There's no room at the inn for the Degmans. Not the Days Inn, anyway.
Jim and Marilyn Degman didn't suffer significant damage to their home in Monday's storm, but they lost power and decided to seek shelter elsewhere. They tried two other places before they found a La Quinta Inn & Suites that would admit Angel Baby, their toy poodle.
"I think she's a little more traumatized than we are, because of her routine," Jim says. "She can't go to her home."
The attorney for Barren County Sheriff Chris Eaton is working to keep his client out of prison. Guthrie True filed a motion Thursday asking a federal judge to overturn Eaton's two felony convictions or grant him a new trial.
A federal jury earlier this month found Sheriff Eaton guilty of directing two deputies to make false reports to the FBI about a 2010 arrest. Suspect Billy Stinnett alleged he was beaten after being placed in handcuffs.
Two other officers were acquitted on all charges. Eaton's attorney, Guthrie True, says it's hard to understand the witness tampering convictions for a crime the jury concluded never occurred.
"I think everybody as well as he and I are a little confounded by the jury's verdict, so we're going to sit tight and see what the court does," says True.
Chris Eaton faces up to 20 years in prison on each count. However, under sentencing guidelines, he is likely to serve one to two years on each count. Sentencing is scheduled for August 1, but in the meantime, Eaton is back on the job as Barren County sheriff.
As financial support pours in from around the country, the Better Business Bureau is warning about scammers that prey on disasters. In this interview, Joe Corcoran speaks with Reanna Smith-Hamblin from the BBB in Louisville.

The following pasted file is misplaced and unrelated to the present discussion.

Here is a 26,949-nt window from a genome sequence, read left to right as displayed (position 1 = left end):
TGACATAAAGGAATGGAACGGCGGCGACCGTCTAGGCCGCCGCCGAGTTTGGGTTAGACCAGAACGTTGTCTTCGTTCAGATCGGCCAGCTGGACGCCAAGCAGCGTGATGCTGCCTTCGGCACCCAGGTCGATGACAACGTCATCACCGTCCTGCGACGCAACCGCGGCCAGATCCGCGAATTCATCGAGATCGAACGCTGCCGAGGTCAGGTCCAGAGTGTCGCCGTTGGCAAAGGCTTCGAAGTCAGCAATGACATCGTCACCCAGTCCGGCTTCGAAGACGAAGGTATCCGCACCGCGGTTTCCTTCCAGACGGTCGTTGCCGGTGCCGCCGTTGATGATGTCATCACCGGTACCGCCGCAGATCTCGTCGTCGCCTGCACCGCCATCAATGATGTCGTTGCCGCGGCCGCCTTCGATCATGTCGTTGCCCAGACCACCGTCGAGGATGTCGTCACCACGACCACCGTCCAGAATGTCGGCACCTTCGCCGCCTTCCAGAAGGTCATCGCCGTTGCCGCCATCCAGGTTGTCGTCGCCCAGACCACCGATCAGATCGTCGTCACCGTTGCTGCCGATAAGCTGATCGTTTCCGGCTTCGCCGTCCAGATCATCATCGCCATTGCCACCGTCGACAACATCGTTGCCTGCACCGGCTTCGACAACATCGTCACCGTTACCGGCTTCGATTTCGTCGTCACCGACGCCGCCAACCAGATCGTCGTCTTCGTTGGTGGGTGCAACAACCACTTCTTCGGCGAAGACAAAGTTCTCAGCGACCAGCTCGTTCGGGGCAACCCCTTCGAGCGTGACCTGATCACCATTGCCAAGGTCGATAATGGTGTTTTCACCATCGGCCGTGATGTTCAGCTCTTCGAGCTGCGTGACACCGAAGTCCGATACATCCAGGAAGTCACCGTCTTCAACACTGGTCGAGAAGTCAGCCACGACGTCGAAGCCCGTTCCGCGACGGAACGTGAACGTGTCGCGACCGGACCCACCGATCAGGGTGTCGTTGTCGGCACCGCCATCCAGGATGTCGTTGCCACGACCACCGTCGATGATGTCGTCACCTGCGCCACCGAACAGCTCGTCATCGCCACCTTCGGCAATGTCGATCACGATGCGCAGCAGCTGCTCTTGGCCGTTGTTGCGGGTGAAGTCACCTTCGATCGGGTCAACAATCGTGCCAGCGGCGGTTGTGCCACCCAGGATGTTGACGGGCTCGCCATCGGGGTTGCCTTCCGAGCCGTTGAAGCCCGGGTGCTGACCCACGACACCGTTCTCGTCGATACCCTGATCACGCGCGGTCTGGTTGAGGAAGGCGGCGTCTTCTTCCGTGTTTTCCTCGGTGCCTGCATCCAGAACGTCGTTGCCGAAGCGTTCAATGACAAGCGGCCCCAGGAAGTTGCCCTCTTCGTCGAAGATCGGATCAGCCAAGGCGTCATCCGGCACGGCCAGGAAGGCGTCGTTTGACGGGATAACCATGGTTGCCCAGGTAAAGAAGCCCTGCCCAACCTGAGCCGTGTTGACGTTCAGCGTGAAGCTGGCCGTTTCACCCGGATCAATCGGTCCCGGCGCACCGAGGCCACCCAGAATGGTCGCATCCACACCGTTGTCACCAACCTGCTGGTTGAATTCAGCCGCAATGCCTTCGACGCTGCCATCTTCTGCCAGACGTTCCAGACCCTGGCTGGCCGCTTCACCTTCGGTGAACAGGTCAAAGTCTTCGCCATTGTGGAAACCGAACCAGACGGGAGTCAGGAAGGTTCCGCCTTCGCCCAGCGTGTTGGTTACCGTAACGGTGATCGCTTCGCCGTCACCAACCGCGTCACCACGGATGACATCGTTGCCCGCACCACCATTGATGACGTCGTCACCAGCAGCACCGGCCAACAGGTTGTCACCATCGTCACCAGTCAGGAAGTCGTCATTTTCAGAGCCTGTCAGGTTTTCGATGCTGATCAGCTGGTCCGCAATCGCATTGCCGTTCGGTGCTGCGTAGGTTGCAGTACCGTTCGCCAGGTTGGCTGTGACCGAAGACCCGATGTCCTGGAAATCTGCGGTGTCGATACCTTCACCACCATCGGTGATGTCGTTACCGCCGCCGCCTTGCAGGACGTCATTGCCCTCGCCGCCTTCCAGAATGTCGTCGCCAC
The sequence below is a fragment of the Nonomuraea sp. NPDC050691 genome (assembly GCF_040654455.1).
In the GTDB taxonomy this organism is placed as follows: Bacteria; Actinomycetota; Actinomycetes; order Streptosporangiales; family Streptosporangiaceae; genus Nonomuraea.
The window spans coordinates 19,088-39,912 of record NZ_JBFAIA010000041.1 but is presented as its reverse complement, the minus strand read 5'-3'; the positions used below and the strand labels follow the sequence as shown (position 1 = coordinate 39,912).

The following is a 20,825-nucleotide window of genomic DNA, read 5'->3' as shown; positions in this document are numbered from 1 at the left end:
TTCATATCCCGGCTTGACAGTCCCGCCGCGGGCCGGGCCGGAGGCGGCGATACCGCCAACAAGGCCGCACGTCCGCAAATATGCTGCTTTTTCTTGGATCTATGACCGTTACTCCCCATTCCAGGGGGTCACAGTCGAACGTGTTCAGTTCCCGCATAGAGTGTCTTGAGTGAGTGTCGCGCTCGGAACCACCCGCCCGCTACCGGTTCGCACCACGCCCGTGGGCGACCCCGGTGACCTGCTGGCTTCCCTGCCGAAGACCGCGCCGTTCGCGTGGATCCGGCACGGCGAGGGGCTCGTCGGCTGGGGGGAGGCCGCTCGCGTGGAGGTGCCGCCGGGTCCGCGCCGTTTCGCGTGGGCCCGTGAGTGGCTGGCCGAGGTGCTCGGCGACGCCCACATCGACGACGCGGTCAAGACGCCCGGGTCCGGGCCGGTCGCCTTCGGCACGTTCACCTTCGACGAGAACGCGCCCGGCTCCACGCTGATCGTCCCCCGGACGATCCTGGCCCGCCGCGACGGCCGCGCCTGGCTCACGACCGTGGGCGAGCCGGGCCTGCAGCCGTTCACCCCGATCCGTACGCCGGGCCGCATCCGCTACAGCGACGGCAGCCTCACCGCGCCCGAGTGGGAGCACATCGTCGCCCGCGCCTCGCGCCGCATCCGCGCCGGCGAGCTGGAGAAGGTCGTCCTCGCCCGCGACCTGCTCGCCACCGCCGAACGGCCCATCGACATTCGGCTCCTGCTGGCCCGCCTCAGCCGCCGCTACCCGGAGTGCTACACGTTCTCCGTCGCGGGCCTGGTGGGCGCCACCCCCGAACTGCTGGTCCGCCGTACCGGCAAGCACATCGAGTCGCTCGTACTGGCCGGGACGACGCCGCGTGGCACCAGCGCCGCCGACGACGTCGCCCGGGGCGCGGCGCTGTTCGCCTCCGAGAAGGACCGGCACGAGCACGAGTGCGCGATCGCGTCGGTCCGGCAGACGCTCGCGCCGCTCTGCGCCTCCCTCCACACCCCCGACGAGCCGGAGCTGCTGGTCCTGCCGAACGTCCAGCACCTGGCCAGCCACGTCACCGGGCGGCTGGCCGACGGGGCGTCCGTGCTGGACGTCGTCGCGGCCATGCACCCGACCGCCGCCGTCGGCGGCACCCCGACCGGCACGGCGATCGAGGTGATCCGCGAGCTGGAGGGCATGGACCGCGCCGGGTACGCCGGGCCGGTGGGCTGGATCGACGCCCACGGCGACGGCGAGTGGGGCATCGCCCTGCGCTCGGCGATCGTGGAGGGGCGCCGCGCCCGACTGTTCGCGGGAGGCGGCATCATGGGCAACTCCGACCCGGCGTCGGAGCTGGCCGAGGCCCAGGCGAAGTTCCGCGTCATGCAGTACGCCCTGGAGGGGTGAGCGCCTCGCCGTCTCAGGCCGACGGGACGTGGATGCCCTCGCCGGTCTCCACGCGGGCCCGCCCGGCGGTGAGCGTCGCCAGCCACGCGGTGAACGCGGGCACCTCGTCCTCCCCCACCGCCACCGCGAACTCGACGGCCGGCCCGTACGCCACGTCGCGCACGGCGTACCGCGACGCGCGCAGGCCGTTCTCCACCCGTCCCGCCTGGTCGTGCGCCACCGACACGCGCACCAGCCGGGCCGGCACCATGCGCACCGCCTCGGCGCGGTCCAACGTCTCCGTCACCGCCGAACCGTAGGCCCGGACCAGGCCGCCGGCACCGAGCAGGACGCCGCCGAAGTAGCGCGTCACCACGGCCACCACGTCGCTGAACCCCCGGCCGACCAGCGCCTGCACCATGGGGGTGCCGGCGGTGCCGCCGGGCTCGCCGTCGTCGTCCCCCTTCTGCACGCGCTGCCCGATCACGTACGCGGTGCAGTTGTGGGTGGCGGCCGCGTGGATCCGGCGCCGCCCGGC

The tea party has won the first round in a lawsuit that questions the legality of the Kentucky Health Benefit Exchange that Gov. Steve Beshear set up last year by executive order.
Franklin County Circuit Judge Phillip J. Shepherd refused to dismiss the lawsuit on Thursday, as had been requested by attorneys for the state.
The state argued unsuccessfully that taxpayers don’t have legal standing to challenge the legality of the Kentucky Health Benefits Exchange, which is intended to help uninsured people arrange insurance coverage under the federal health care overhaul.
Tea party activist David Adams filed the lawsuit last month, claiming Beshear created the exchange without necessary legislative approval. Adams wants Shepherd to order work on the exchange to cease.
Your online purchases could alleviate some of Kentucky's budget woes.
The federal legislation that allows states to collect sales taxes from more online retailers would benefit the Kentucky state budget, argues a policy group focused on economic policy.
If such legislation passed, Kentucky could gain $130 million to $200 million in revenue per year, the state's Blue Ribbon Tax Commission has estimated.
That sort of money could lead to a restoration to programs that have recently been cut, including the child care subsidy for low-incoming, working families, says Jason Bailey, director of the Kentucky Center for Economic Policy.
The new revenue wouldn't be a miracle fix for the state budget, Bailey says, but it could reverse some serious cuts made the last few years.